Monday, April 19, 2010

Color Photos Captured............ Somewhere Along The Way

The impulse of snapping pictures can produce many different and unusual images. Such as nature shots, sports photography and news journalism just to name a few. I have friends who enjoy taking pictures of sports car rallies while others who prefer shooting landscapes. Somehow I'm caught in the middle and treasure photographs that tell a story or reflect unique circumstances. Especially if the image puts the viewer in the photographer's shoes. Their view can sometimes be the angle we completely missed. Either it be a professional photographer or a amateur, the art of capturing the moment and showing it off is indeed a treasure to behold. From my perspective, to be a good photographer you don't need lots of expensive equipment or a big studio located on main street. With today's technology all you need to capture that special picture is to simply be a Johnny on the spot with a decent camera and a passion for the art. Although I never had a photo on the cover of Life Magazine, I did however, have photos published in various publications. Heck, now that I think about it, all I ever had when taking photographs was a bit of luck, some good timing and the balls to produce the outcome. Moving away from our regular theme of pop archives and the music business for a moment, this posting features color photos from THE PHOTOLOG'S library dating all the way back to the early years and bringing us to current times. At the top of the page is a prime example of the spontaneous impulse photographers can have when seeing a photo opportunity. It's a picture taken in 1976 while staying at a hotel in Toronto. Here inside my room and hanging from the ceiling is a globe shaped lighting fixture that offered a mirrored reflection. Somehow I captured this Dalhi-styled photo resulting in a fish-eyed self-portrait which I have titled, "Watching Big Brother."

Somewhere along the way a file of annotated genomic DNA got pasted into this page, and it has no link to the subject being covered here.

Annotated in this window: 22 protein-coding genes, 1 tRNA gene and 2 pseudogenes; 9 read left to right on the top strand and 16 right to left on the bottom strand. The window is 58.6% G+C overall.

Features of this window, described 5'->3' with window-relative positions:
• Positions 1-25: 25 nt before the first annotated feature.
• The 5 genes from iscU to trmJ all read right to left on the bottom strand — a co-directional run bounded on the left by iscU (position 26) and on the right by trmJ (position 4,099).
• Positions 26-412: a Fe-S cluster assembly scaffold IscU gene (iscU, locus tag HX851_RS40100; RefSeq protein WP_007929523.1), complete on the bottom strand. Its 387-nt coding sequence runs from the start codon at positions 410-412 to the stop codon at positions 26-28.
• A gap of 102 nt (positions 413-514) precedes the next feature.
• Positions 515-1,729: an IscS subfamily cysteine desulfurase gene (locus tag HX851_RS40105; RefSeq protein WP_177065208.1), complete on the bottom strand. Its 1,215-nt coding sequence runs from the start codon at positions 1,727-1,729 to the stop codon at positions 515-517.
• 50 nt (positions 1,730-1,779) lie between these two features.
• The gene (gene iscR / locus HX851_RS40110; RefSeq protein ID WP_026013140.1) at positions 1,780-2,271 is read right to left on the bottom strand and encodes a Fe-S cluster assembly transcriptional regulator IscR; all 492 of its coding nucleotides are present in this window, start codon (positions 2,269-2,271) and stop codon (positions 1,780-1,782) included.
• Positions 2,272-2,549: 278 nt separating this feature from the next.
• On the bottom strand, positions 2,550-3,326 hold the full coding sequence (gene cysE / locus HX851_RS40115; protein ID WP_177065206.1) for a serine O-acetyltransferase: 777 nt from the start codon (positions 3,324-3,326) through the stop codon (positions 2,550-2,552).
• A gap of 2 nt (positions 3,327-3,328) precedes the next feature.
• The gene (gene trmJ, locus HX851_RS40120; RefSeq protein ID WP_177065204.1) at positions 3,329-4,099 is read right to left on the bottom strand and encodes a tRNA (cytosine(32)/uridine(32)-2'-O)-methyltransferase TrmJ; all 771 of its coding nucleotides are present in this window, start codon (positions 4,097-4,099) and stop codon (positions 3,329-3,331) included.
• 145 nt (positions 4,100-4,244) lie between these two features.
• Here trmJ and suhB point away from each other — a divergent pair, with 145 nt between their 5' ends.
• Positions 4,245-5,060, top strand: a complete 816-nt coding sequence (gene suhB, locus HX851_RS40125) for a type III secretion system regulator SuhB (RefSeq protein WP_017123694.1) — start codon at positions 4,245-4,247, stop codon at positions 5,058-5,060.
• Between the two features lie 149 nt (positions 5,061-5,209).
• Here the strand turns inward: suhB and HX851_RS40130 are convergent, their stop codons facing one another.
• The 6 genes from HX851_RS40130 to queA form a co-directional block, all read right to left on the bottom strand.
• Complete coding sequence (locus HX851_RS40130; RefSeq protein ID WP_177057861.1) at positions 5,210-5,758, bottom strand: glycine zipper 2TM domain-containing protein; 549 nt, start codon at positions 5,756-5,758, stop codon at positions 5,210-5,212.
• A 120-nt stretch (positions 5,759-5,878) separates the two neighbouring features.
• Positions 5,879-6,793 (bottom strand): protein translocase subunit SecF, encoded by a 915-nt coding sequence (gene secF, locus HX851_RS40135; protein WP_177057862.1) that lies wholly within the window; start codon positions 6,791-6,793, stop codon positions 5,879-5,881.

Below are a sampling from THE PHOTOLOG's gallery all while being captured...Somewhere Along The Way.

Displayed here is a statue of distinctive form and photographed at The St. Louis Art Museum. Located in the plush greenery of the city's Forest Park, here lies a museum with many exhibits ranging from ancient artifacts to 20th Century modern art. I was fortunate to capture this photo whereas now days most museum's do not allow cameras inside their facilities. This sculpture was captured in a room of undiffused light and without a flash. Notice the fine lines in the scales of the reptile skin plus the attention to detail in the male figure from head to toe. I welcome viewers who might recognize this fine piece to identify the statue's name and it's creator. This photo was taken with a Canon 35mm SLR using 400 speed film.

This is one of my favorites as it was taken on a crowded backstreet in Paris. Standing here in 1971 are a group of young school children dressed in their sharp blue uniforms while stopping at a curbside vendor selling fresh pastries. In the background is their school teacher stopping for a chat with the people passing by. Parked directly between them appears to be a Austrian-built Puch moped that was a popular means of transportation in Europe at the time. Taken with my dependable old Yoshika 35mm that had an automatic light meter built-inside the camera.